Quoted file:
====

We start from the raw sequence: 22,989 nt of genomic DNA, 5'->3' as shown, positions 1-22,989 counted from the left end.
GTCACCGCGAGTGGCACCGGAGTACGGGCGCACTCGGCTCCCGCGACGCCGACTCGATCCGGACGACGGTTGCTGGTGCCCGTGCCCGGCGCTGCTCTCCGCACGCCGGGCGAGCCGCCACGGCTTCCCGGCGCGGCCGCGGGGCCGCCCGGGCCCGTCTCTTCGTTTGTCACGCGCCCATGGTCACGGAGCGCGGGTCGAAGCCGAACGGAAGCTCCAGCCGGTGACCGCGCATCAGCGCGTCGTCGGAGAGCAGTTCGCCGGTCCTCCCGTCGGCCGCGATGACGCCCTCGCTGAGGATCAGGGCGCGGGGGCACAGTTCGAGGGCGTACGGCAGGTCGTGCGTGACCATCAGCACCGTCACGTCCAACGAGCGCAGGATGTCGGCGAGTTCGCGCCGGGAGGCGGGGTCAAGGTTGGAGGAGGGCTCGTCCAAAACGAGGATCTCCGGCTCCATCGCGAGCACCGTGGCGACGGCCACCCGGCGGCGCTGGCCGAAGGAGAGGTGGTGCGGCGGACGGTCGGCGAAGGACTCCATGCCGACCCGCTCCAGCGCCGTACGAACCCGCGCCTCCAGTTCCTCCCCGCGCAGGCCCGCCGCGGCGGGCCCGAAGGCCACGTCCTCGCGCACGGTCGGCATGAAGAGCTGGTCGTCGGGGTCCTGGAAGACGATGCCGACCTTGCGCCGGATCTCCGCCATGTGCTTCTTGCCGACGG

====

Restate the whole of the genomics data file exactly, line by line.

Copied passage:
We start from the raw sequence: 22,989 nt of genomic DNA, 5'->3' as shown, positions 1-22,989 counted from the left end.
GTCACCGCGAGTGGCACCGGAGTACGGGCGCACTCGGCTCCCGCGACGCCGACTCGATCCGGACGACGGTTGCTGGTGCCCGTGCCCGGCGCTGCTCTCCGCACGCCGGGCGAGCCGCCACGGCTTCCCGGCGCGGCCGCGGGGCCGCCCGGGCCCGTCTCTTCGTTTGTCACGCGCCCATGGTCACGGAGCGCGGGTCGAAGCCGAACGGAAGCTCCAGCCGGTGACCGCGCATCAGCGCGTCGTCGGAGAGCAGTTCGCCGGTCCTCCCGTCGGCCGCGATGACGCCCTCGCTGAGGATCAGGGCGCGGGGGCACAGTTCGAGGGCGTACGGCAGGTCGTGCGTGACCATCAGCACCGTCACGTCCAACGAGCGCAGGATGTCGGCGAGTTCGCGCCGGGAGGCGGGGTCAAGGTTGGAGGAGGGCTCGTCCAAAACGAGGATCTCCGGCTCCATCGCGAGCACCGTGGCGACGGCCACCCGGCGGCGCTGGCCGAAGGAGAGGTGGTGCGGCGGACGGTCGGCGAAGGACTCCATGCCGACCCGCTCCAGCGCCGTACGAACCCGCGCCTCCAGTTCCTCCCCGCGCAGGCCCGCCGCGGCGGGCCCGAAGGCCACGTCCTCGCGCACGGTCGGCATGAAGAGCTGGTCGTCGGGGTCCTGGAAGACGATGCCGACCTTGCGCCGGATCTCCGCCATGTGCTTCTTGCCGACGG